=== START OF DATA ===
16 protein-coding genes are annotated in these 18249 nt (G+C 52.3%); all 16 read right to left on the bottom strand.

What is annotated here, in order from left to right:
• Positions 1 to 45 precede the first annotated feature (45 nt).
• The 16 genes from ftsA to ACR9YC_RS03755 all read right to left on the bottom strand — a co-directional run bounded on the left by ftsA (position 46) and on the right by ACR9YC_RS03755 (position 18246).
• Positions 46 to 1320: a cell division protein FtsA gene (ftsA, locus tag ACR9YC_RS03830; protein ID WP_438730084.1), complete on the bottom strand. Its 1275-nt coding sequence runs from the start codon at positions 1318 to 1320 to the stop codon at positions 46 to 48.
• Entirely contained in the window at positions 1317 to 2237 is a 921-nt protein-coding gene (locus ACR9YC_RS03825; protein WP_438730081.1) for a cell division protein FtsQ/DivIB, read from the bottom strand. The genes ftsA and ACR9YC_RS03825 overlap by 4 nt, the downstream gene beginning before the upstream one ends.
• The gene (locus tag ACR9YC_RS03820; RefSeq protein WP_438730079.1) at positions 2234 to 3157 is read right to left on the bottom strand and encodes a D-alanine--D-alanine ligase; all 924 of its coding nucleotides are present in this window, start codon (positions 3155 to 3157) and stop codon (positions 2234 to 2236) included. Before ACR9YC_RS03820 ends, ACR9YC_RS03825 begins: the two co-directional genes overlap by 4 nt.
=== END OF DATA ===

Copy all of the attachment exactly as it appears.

16 protein-coding genes are annotated in these 18249 nt (G+C 52.3%); all 16 read right to left on the bottom strand.

What is annotated here, in order from left to right:
• Positions 1 to 45 precede the first annotated feature (45 nt).
• The 16 genes from ftsA to ACR9YC_RS03755 all read right to left on the bottom strand — a co-directional run bounded on the left by ftsA (position 46) and on the right by ACR9YC_RS03755 (position 18246).
• Positions 46 to 1320: a cell division protein FtsA gene (ftsA, locus tag ACR9YC_RS03830; protein ID WP_438730084.1), complete on the bottom strand. Its 1275-nt coding sequence runs from the start codon at positions 1318 to 1320 to the stop codon at positions 46 to 48.
• Entirely contained in the window at positions 1317 to 2237 is a 921-nt protein-coding gene (locus ACR9YC_RS03825; protein WP_438730081.1) for a cell division protein FtsQ/DivIB, read from the bottom strand. The genes ftsA and ACR9YC_RS03825 overlap by 4 nt, the downstream gene beginning before the upstream one ends.
• The gene (locus tag ACR9YC_RS03820; RefSeq protein WP_438730079.1) at positions 2234 to 3157 is read right to left on the bottom strand and encodes a D-alanine--D-alanine ligase; all 924 of its coding nucleotides are present in this window, start codon (positions 3155 to 3157) and stop codon (positions 2234 to 2236) included. Before ACR9YC_RS03820 ends, ACR9YC_RS03825 begins: the two co-directional genes overlap by 4 nt.